What is the best way for filmmakers to use the Internet to their advantage when every film has a web site now?
The Internet offers the best opportunity for niche marketing. Especially for small and limited audience movies and videos. Before, a film marketer had to promote to broad audiences in hopes of finding his niche in that whole. Now, with the Internet, a film marketer can directly approach niche audiences via connections through the web. Let’s say you’ve made an environmentally conscious feature flick. You could easily locate and contact specific groups and organizations with these same beliefs and views by scouring the Internet. Getting on list serves, posting on message boards, “talking” in chat rooms and directing your media and promotions to these specific groups and their subsequent supporting media will make marketing efforts all the more effective than simply trying to send that same film out to a general audience. You may not become a big star, but the project may become a big event within these niches.

You mention self-distribution in your book, what are the positives and negatives of going this route?
Self distribution is a whole business in itself. Functioning as a self-distributor will find the filmmaker ceasing the creative “making” process for a while, to concentrate instead on finding an audience for your product – which can be a very time-consuming and depressing process. However, this “closure” is vital both artistically and financially. It’s hard to begin work on another film or video when the last two years of your life were devoted to one that is still sitting on the shelf. Sure, the act of completing a feature movie or documentary is an accomplishment itself. But you want and need your project to be bought and viewed by the audience it was intended for. And, unless you are genetically wealthy, it’s also not a bad idea to at least break-even on your investment. The very real concern of making a profit can’t be discounted. Especially for film and videomakers who are planning on a career in the industry. An unsold project makes it hard to personally justify investing in another one, and virtually guarantees you won’t find outside investors. Would you risk your hard-earned money on a film or videomaker who hasn’t sold any films? While not all self-distribution efforts are financially successful, at least it finds some money coming in.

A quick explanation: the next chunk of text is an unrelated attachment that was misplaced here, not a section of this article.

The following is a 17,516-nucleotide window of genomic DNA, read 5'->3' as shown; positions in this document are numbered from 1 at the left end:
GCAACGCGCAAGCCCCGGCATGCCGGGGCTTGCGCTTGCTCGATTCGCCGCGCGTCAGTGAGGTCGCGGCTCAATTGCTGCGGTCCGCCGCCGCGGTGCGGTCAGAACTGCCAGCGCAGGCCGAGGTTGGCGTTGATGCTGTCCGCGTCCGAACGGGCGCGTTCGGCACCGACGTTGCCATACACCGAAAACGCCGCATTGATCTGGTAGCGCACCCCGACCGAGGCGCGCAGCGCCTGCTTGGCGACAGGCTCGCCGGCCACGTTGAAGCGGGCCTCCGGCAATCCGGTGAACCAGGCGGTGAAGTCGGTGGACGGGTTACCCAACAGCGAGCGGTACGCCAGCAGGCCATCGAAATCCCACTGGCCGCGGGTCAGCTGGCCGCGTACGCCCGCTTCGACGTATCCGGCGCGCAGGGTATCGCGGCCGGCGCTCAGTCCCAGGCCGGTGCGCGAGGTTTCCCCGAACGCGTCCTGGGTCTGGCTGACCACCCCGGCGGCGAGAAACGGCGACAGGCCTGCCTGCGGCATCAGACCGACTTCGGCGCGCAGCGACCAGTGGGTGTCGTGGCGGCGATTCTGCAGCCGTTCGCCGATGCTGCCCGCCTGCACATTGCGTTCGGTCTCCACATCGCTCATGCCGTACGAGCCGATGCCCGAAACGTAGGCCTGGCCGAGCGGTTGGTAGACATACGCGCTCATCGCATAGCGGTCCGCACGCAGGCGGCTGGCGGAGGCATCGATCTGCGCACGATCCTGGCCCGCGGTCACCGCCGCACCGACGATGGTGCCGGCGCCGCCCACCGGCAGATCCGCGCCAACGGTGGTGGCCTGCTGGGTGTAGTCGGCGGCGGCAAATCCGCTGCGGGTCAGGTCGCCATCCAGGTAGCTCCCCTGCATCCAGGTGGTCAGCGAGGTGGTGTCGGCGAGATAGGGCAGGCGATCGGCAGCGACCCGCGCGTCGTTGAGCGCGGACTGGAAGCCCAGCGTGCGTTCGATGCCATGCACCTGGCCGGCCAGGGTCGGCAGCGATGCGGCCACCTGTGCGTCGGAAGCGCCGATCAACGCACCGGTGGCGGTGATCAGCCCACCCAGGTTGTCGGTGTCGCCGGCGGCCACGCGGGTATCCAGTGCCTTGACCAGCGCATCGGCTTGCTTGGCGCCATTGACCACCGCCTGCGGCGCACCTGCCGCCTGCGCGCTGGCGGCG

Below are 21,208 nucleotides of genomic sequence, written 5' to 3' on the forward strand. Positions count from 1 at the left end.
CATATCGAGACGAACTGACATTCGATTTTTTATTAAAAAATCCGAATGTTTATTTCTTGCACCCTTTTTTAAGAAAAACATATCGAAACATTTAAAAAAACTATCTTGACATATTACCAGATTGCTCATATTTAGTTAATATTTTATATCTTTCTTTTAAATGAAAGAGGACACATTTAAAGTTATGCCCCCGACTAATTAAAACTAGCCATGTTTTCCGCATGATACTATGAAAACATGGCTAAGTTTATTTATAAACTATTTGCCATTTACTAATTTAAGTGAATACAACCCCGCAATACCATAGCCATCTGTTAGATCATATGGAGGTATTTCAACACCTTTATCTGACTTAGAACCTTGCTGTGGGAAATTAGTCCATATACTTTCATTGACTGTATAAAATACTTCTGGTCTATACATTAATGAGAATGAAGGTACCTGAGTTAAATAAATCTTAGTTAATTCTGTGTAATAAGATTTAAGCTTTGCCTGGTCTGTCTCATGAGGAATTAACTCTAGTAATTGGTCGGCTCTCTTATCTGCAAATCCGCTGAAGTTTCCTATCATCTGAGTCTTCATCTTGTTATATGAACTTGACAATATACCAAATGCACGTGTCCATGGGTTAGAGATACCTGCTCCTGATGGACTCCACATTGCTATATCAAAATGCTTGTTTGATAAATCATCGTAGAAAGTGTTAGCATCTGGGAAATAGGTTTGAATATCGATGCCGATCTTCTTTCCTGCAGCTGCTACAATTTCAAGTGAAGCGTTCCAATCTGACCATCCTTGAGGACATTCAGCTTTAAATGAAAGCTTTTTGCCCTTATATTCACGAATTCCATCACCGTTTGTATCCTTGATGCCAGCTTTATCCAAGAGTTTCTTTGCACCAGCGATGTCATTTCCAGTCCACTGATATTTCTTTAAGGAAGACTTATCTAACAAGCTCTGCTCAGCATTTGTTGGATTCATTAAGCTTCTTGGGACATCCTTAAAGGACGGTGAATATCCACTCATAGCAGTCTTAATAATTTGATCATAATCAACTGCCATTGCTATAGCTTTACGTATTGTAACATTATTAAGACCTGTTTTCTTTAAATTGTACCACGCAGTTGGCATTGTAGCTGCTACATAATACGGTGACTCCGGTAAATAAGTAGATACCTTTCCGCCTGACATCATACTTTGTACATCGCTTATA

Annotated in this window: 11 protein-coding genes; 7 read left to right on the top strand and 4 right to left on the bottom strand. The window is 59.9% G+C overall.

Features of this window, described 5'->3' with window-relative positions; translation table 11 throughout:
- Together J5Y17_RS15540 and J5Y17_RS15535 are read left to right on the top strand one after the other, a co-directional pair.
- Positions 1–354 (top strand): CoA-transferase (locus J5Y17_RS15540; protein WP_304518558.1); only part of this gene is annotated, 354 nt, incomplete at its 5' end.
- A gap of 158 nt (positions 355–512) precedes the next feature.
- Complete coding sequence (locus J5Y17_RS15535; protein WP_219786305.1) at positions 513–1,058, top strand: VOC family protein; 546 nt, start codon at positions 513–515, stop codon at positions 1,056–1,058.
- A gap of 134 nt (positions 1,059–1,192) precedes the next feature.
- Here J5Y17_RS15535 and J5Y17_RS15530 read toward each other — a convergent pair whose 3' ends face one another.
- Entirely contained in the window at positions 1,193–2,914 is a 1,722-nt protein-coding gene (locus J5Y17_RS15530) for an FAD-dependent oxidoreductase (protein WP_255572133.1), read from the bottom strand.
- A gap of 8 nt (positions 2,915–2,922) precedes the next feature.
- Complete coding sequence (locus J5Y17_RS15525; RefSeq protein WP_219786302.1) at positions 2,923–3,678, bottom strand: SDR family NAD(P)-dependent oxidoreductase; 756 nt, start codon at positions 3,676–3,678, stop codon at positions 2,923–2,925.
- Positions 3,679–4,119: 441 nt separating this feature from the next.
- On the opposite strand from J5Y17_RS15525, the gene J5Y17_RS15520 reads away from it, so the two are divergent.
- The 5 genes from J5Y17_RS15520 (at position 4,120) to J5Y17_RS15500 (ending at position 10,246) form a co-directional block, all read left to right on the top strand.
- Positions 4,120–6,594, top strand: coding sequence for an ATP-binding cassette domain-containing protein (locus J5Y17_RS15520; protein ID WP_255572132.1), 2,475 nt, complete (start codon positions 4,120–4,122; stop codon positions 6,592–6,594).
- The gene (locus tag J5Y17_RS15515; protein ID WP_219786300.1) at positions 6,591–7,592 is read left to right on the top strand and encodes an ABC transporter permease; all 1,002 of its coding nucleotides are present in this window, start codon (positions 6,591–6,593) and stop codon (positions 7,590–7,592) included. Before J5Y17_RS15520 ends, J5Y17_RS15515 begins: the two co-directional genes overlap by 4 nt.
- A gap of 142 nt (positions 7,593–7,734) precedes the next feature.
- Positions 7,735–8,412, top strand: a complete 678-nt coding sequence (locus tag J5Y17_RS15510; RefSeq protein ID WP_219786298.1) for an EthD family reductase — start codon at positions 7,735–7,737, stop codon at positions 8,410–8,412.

Okay, your last chance to impress us, give me one final piece of advice that will explain to me the secrets of the indie film universe?!
This may not be the key to the kingdom, but for all the budding filmmakers out there planning a new project, I’d tell them to make a children’s movie. I’m not kidding. I can’t even begin to tell you how many distributors, video store buyers and others ask me if I know of any children’s movies that might be available. Sure, shooting a kid’s flick may not sound like something you can brag about at the next IFP meet (or even at your local bar when trolling for indie groupies), but, there’s a HUGE built-in audience, and barring Disney, there’s not a ton of competition for live-action independent children’s features. Also, it’s probably not a bad time to consider senior topic films. America is getting older by the day, and while many seniors enjoy general fare, there’s a bubbling market about to burst that’s going to demand story lines tailored to their specific interests.

I guess with those last two tips I can skip thinking that doing a Film Threat interview is going to up my cool quotient… but hey, I’m a marketing guy and I gotta tell it like I see it!

Check out “The Complete Independent Movie Marketing Handbook.”

Posted on May 29, 2003 in Interviews by

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